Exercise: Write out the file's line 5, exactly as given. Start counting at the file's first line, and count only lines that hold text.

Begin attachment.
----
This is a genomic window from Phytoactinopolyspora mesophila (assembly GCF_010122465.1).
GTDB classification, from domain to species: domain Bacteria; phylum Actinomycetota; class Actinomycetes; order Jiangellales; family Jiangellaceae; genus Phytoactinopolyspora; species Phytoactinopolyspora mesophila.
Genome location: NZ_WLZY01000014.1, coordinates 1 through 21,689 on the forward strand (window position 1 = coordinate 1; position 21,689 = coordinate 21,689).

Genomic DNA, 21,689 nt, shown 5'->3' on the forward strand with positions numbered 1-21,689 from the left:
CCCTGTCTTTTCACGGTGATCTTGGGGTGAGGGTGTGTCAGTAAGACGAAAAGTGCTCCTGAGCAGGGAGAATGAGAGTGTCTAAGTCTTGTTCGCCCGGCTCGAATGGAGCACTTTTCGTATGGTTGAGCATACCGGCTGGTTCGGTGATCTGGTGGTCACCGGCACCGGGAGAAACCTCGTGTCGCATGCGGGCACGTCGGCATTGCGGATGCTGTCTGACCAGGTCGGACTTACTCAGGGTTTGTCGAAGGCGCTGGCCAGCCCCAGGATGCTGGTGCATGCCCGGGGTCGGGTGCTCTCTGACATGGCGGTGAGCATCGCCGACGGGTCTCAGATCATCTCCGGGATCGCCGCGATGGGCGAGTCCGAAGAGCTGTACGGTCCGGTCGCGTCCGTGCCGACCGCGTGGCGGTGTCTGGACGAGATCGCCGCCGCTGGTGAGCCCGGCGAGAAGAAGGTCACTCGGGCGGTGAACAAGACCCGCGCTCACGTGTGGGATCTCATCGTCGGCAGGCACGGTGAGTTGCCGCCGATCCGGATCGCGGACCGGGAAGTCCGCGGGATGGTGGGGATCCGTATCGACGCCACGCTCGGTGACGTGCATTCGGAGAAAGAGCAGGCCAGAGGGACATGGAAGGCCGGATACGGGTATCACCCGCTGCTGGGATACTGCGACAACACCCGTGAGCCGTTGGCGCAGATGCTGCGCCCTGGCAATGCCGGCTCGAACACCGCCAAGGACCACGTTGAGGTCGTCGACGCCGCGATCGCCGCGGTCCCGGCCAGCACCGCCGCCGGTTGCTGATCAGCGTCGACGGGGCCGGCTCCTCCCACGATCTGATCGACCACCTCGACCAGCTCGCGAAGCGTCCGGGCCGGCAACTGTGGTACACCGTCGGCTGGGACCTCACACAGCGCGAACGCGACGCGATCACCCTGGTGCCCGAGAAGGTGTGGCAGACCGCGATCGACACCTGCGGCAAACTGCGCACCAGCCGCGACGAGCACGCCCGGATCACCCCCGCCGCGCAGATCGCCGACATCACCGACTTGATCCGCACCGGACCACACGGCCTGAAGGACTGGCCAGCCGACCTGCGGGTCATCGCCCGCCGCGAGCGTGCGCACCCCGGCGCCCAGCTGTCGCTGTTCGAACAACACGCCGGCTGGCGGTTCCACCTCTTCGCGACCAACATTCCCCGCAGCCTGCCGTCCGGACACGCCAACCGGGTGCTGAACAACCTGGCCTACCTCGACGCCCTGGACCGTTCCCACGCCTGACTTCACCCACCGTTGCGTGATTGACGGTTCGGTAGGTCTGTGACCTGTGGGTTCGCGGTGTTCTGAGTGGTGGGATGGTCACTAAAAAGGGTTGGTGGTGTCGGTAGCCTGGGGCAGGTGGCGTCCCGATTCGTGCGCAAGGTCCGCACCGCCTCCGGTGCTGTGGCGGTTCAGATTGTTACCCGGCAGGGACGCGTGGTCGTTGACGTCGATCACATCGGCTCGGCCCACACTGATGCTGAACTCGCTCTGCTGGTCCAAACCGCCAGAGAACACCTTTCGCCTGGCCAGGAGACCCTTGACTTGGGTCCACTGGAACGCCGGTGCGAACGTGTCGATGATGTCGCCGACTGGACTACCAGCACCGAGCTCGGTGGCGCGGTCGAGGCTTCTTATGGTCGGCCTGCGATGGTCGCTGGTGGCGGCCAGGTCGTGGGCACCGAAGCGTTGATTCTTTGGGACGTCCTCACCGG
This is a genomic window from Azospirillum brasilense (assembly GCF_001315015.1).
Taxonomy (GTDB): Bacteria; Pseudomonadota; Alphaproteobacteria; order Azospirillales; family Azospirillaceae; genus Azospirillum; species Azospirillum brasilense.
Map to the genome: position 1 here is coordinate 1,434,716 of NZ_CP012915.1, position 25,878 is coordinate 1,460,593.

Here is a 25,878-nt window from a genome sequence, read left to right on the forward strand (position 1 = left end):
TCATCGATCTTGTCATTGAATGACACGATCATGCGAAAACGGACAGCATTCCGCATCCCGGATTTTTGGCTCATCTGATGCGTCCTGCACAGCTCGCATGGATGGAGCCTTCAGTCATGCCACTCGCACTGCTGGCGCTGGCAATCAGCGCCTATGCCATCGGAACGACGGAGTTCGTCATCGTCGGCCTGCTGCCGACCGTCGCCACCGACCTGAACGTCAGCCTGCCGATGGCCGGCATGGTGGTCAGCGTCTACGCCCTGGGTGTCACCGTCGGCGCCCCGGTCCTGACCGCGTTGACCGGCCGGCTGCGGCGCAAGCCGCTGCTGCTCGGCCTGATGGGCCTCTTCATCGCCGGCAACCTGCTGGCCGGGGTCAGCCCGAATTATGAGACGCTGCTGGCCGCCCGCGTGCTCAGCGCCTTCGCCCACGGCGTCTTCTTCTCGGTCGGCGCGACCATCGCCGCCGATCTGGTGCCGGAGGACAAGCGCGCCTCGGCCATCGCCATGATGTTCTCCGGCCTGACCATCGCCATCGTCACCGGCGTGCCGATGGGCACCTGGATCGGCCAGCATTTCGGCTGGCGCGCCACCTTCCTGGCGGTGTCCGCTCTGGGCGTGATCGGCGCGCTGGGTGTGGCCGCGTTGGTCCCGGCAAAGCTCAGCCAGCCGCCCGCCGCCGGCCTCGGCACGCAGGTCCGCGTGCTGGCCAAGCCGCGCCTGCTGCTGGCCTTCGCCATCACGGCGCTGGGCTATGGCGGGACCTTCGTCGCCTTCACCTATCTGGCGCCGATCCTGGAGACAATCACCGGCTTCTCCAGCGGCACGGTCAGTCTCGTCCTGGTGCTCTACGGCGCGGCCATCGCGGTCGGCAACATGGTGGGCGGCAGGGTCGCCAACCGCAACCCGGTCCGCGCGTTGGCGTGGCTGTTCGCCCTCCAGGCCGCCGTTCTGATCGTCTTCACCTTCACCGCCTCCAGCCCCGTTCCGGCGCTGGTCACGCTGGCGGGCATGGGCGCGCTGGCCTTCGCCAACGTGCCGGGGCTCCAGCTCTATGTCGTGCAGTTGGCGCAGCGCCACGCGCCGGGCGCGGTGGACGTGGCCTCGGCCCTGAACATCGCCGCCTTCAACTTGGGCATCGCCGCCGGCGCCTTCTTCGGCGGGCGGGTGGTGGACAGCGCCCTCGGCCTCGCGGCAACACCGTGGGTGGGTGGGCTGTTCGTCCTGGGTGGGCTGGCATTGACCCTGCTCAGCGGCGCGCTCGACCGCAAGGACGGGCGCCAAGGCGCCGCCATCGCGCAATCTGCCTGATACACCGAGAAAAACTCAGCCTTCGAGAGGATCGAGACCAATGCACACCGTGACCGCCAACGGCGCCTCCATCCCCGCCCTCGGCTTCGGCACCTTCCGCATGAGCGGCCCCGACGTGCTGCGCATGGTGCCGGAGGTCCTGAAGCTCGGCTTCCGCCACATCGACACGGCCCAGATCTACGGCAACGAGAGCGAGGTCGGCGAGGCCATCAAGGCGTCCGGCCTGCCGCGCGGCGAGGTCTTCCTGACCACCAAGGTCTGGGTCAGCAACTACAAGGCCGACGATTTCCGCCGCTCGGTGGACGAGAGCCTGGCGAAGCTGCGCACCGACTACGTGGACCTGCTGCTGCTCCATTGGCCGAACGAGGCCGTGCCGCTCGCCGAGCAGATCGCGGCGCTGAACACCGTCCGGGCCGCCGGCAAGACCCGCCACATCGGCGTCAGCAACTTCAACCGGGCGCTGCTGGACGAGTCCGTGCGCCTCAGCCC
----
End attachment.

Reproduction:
CCCTGTCTTTTCACGGTGATCTTGGGGTGAGGGTGTGTCAGTAAGACGAAAAGTGCTCCTGAGCAGGGAGAATGAGAGTGTCTAAGTCTTGTTCGCCCGGCTCGAATGGAGCACTTTTCGTATGGTTGAGCATACCGGCTGGTTCGGTGATCTGGTGGTCACCGGCACCGGGAGAAACCTCGTGTCGCATGCGGGCACGTCGGCATTGCGGATGCTGTCTGACCAGGTCGGACTTACTCAGGGTTTGTCGAAGGCGCTGGCCAGCCCCAGGATGCTGGTGCATGCCCGGGGTCGGGTGCTCTCTGACATGGCGGTGAGCATCGCCGACGGGTCTCAGATCATCTCCGGGATCGCCGCGATGGGCGAGTCCGAAGAGCTGTACGGTCCGGTCGCGTCCGTGCCGACCGCGTGGCGGTGTCTGGACGAGATCGCCGCCGCTGGTGAGCCCGGCGAGAAGAAGGTCACTCGGGCGGTGAACAAGACCCGCGCTCACGTGTGGGATCTCATCGTCGGCAGGCACGGTGAGTTGCCGCCGATCCGGATCGCGGACCGGGAAGTCCGCGGGATGGTGGGGATCCGTATCGACGCCACGCTCGGTGACGTGCATTCGGAGAAAGAGCAGGCCAGAGGGACATGGAAGGCCGGATACGGGTATCACCCGCTGCTGGGATACTGCGACAACACCCGTGAGCCGTTGGCGCAGATGCTGCGCCCTGGCAATGCCGGCTCGAACACCGCCAAGGACCACGTTGAGGTCGTCGACGCCGCGATCGCCGCGGTCCCGGCCAGCACCGCCGCCGGTTGCTGATCAGCGTCGACGGGGCCGGCTCCTCCCACGATCTGATCGACCACCTCGACCAGCTCGCGAAGCGTCCGGGCCGGCAACTGTGGTACACCGTCGGCTGGGACCTCACACAGCGCGAACGCGACGCGATCACCCTGGTGCCCGAGAAGGTGTGGCAGACCGCGATCGACACCTGCGGCAAACTGCGCACCAGCCGCGACGAGCACGCCCGGATCACCCCCGCCGCGCAGATCGCCGACATCACCGACTTGATCCGCACCGGACCACACGGCCTGAAGGACTGGCCAGCCGACCTGCGGGTCATCGCCCGCCGCGAGCGTGCGCACCCCGGCGCCCAGCTGTCGCTGTTCGAACAACACGCCGGCTGGCGGTTCCACCTCTTCGCGACCAACATTCCCCGCAGCCTGCCGTCCGGACACGCCAACCGGGTGCTGAACAACCTGGCCTACCTCGACGCCCTGGACCGTTCCCACGCCTGACTTCACCCACCGTTGCGTGATTGACGGTTCGGTAGGTCTGTGACCTGTGGGTTCGCGGTGTTCTGAGTGGTGGGATGGTCACTAAAAAGGGTTGGTGGTGTCGGTAGCCTGGGGCAGGTGGCGTCCCGATTCGTGCGCAAGGTCCGCACCGCCTCCGGTGCTGTGGCGGTTCAGATTGTTACCCGGCAGGGACGCGTGGTCGTTGACGTCGATCACATCGGCTCGGCCCACACTGATGCTGAACTCGCTCTGCTGGTCCAAACCGCCAGAGAACACCTTTCGCCTGGCCAGGAGACCCTTGACTTGGGTCCACTGGAACGCCGGTGCGAACGTGTCGATGATGTCGCCGACTGGACTACCAGCACCGAGCTCGGTGGCGCGGTCGAGGCTTCTTATGGTCGGCCTGCGATGGTCGCTGGTGGCGGCCAGGTCGTGGGCACCGAAGCGTTGATTCTTTGGGACGTCCTCACCGG